Toronto Urban Film Festival offers entertainment...
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Sep 08, 2014  |  Vote 0    0

Toronto Urban Film Festival offers entertainment to those using the TTC

Sixty-second shorts offers an opportunity for filmmakers to showcase their works to a large audience

Scarborough Mirror

While the red carpets of the Toronto International Film Festival (TIFF) garner headlines, a smaller film festival is ensuring commuters on the TTC get their share of entertainment as well.

Now in its eighth year, the Toronto Urban Film Festival (TUFF) will see one-minute silent films screened on Pattison One Stop’s platform-level video screens throughout the subway system. The films, submitted by filmmakers from around the world, will provide transit users with a welcome diversion as they await their trains.

“The films will play every 10 minutes on 290 screens across the TTC,” said TUFF Executive Director Sharon Switzer. “We’ll also have TUFF uninterrupted at St. Andrew station, where the films will be playing non-stop.”

The films will replace the usual news and advertising feeds to which TTC riders have grown accustomed to on the Pattison One Stop screens.

TTC board member Alan Heisey noted his organization is thrilled to welcome TUFF to its platform-level screens each year.

“TUFF is the price of a TTC token and you don’t have to line up to see a film,” he said.

In addition to providing free entertainment for commuters, TUFF also provides opportunities for filmmakers to show their work to a large audience.

“It reaches a phenomenally broad audience,” said Toronto filmmaker Wrik Mead, one of three people to earn TUFF Artist Spotlights. “If you have a film shown at TIFF, you’ll maybe get two screenings with 300 people at each, so you’ll reach 600 people. Here, the possibilities are endless.”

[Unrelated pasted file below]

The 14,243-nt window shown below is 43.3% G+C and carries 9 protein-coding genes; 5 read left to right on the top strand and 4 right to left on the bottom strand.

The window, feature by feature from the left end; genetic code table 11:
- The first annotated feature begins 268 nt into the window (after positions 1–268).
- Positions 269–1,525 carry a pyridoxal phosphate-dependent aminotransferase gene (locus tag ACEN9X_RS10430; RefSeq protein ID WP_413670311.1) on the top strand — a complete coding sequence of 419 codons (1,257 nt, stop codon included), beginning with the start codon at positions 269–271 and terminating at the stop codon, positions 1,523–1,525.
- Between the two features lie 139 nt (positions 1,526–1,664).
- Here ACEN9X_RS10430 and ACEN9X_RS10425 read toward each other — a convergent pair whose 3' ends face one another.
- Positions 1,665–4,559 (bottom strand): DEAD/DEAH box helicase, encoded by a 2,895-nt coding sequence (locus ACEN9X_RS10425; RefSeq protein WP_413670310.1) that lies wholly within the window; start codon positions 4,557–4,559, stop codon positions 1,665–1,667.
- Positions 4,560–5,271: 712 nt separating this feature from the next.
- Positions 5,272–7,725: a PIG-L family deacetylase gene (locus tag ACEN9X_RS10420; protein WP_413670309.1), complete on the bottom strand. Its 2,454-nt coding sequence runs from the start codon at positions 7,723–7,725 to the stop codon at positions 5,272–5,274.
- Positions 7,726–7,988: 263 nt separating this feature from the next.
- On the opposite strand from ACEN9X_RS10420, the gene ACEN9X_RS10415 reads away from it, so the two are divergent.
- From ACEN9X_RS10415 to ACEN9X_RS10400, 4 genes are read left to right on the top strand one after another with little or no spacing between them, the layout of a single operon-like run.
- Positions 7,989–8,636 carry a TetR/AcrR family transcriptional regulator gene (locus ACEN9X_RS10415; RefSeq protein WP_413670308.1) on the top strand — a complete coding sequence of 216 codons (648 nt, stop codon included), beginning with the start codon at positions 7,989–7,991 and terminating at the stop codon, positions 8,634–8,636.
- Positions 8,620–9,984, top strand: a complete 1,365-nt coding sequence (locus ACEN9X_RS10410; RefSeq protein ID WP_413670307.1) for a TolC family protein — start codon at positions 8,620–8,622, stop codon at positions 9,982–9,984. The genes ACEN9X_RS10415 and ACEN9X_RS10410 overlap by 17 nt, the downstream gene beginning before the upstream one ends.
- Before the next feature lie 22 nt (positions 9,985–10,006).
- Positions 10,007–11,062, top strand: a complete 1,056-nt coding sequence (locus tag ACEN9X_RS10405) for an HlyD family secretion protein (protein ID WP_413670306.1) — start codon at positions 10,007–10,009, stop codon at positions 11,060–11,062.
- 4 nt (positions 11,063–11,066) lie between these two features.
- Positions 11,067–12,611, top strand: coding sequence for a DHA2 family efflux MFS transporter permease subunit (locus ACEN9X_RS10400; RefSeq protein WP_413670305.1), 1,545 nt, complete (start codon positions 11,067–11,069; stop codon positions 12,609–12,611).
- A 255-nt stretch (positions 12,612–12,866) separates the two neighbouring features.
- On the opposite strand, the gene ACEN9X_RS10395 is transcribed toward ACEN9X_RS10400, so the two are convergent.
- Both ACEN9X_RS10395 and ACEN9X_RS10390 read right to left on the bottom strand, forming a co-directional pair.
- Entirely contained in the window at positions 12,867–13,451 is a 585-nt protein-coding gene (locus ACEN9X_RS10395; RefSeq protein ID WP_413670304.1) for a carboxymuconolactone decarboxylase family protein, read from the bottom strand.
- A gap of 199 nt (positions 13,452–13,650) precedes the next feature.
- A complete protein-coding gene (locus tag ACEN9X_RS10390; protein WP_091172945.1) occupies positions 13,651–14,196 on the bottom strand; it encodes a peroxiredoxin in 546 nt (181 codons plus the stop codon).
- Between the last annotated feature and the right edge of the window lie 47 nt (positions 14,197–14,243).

Mead’s work – a series of animated shorts culled from a larger work he produced – will be highlighted as part of the TUFF program on Thursday, Sept. 11.

He noted that while TUFF provides opportunities for artists, the format also provides its share of challenges for the filmmakers.

“It has to be 60 seconds on the dot – not 61, not 59,” he said. “It’s hard to get a whole storyline in 60 seconds.”

Joanne Mau and Gordon Yao, two young filmmakers who won last year’s City of Toronto Naish McHugh Award for Emerging Filmmakers for their short film Reminisce, also lauded TUFF for the opportunities it provides to up-and-coming directors.

“It was the place of our professional debut,” Mau said. “When (commuters are) waiting for their subway, we’re their only form of entertainment.”

The festival is no less important for more established filmmakers, said Elle Flanders of Public Studio, who will also participate in TUFF as part of TUFF Above Ground – a series of videos that will be screened at Yonge-Dundas Square through Sept. 14.

“As artists, we always strive to be seen and that means not just being in galleries,” she said. “This festival takes us back to our roots, makes us humble again and makes us remember why we started doing art in the first place.”

In addition to scheduled screenings across the TTC, TUFF will showcase films in shopping malls across Canada and at Calgary International Airport. An online series dubbed Too TUFF for the TTC will showcase short films that contain content or subject matter deemed too risqué to air on the public Pattison screens.

Iconic Canadian filmmaker Guy Maddin (The Saddest Music in the World) will serve as this year’s guest judge and will select this year’s top TUFF entries.

TUFF will run through Sunday, Sept. 15, and members of the public are invited to vote for their personal favourite films until Sept. 11.

For more information on the festival, visit www.torontourbanfilmfestival.com

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